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For those who seem to think I'm after event freebies (thank you for the emails but have the balls to comment on CBO and give your REAL names) let me point something out.
Look to the right (that's THIS way---->) 1, 616, 997 views. Events publicised and reviews posted get a LOT of views which is why companies send me review books. Now, for some reason Google+ views are not shown on this blog. I can tell you that as of this moment CBO postings have been viewed by 783, 666 -and I've only been posting there since May.
From CBO and Google+ most of the postings are picked up by other sites, bloggers and they in turn add extra views.
You want better free publicity? You can look and good luck.
I have no objections to paying for tables at events. Free entry? Yes, that is the norm in EVERY industry for people who promote or are considered "Press".
Just grow up and try to be professionals or at least pretend as best you can. Irritating 'anonymous' emailers...well, you just are not. You really need to catch up on internet technology.
Now go away.
Review my Books Review by Meghann @ Becoming Books
Title: Girl Defective
Author: Simmone Howell
Publisher: Atheneum Books for Young Readers, imprint of Simon and Schuster
Genre: Young Adult Fiction - Contemporary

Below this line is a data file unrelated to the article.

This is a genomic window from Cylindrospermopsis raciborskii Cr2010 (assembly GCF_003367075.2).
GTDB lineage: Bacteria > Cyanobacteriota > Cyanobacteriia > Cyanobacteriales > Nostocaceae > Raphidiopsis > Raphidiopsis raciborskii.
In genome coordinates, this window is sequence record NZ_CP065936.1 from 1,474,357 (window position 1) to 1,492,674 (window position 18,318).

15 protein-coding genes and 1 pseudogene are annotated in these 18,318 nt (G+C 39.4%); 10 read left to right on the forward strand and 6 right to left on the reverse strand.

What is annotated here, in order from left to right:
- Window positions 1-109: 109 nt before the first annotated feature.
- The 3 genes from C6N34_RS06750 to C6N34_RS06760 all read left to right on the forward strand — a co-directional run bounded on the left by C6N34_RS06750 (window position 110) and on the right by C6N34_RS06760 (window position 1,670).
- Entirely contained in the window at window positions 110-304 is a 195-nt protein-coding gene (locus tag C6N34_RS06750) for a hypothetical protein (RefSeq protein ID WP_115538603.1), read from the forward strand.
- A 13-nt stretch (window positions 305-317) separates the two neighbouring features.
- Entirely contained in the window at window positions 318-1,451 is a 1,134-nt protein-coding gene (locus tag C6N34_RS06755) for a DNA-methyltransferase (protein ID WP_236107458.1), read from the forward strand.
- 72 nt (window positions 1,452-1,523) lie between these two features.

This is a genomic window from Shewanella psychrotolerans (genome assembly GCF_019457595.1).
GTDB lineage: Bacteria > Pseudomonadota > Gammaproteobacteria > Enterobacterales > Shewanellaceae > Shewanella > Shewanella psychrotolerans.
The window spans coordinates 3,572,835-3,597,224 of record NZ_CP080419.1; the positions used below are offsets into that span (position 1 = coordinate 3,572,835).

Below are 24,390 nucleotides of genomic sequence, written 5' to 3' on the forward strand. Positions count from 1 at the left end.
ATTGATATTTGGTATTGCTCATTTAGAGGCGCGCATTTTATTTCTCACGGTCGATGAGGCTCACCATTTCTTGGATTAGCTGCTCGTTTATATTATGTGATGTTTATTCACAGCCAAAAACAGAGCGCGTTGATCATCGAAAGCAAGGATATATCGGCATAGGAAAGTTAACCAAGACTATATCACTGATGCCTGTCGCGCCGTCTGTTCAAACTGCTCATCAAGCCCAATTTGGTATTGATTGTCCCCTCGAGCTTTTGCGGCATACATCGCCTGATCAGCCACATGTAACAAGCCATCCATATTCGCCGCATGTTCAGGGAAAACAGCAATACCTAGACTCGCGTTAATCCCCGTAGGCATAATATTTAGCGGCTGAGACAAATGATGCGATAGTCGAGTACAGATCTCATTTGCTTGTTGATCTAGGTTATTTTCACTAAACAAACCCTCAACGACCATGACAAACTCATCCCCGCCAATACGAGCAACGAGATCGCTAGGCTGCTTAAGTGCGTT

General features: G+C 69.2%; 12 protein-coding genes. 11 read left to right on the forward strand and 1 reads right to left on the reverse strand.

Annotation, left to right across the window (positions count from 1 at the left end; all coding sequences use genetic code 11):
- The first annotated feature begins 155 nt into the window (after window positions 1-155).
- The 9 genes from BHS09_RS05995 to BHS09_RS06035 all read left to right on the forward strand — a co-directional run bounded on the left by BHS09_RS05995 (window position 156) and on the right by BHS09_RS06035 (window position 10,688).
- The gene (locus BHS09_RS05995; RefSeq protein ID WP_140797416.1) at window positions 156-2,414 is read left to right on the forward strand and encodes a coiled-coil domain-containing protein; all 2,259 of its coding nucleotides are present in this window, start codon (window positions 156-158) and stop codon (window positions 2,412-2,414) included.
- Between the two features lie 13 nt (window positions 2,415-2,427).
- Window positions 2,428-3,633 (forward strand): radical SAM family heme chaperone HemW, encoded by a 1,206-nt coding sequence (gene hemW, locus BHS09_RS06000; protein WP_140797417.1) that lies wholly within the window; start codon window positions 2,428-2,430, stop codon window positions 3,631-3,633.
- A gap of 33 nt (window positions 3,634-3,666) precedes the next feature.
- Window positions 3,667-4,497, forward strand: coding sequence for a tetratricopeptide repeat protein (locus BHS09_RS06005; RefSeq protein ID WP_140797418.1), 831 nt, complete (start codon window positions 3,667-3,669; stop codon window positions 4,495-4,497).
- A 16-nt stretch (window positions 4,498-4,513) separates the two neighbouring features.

Release Date: September 2, 2014
Source: Review copy provided by the publisher, opinions are honest and my own.
In the tradition of High Fidelity and Empire Records
You know I love lists. I’m a listophile. This blog features t a list of 500+ Things that Kids Like, Things They DON’T Like, and a list of over 200 fun, cool and interesting words. List-o-mania! List-o-rama! The lister! (Pretend I’m talking in Rob Schneider’s SNL “annoying office guy” voice.)
Today I invited debut author Darlene Beck Jacobson to the blog to share the Top 10 Toys and Candies of the early 1900’s, the time when times, well, they were a-changin’. It was also the time during her new middle grade novel, WHEELS OF CHANGE! (Don’t you just LOVE that cover?)
TOP TEN TOYS OF 1900-1920
- Teddy Bear (1902)—in honor of President Theodore Roosevelt who, on a hunting trip, had an opportunity to kill a bear and didn’t.
- Erector Set—invented by AC Gilbert, a gold medal Olympian in the 1908 Pole Vault.
- Lionel Trains (1901)
- Lincoln Logs (1916)
- Raggedy Ann Doll
- Radio Flyer Wagon (1917)
- Tinker Toys (1914)
- Crayola Crayons 8 pack (1903)
- Tin Toys
Other popular toys of the time included: Baseball Cards (1900), Ping Pong (1901), Jigsaw Puzzle (1909), Snap Card Game, playing cards, marbles, checkers, chess, yo-yos, wooden tops and (of course) dolls.
Let’s see, what would the top 10 toys of today be? I think Teddy Bears might still have a shot at it. Maybe Crayola crayons, too. But I bet no one back then could envision an app being the most popular toy. (An app? they might say. You mean a tiny apple?)
Now let’s devour the top tasty treats of the era!
POPULAR CANDY FROM 1900-1920
- Candy Corn (1880-s)
- Juicy Fruit Gum, Wrigley’s Spearmint Gum (1893)
- Tootsie Rolls (1896)
- Hershey’s Milk Chocolate Bar (1900) with Almonds (1908)
- Necco Wafers (1901)
- Conversation Hearts (1902)
- Brach Wrapped Caramels (1904)
- Hershey Milk Chocolate Kisses (1906)
- Peppermint Lifesavers (1912)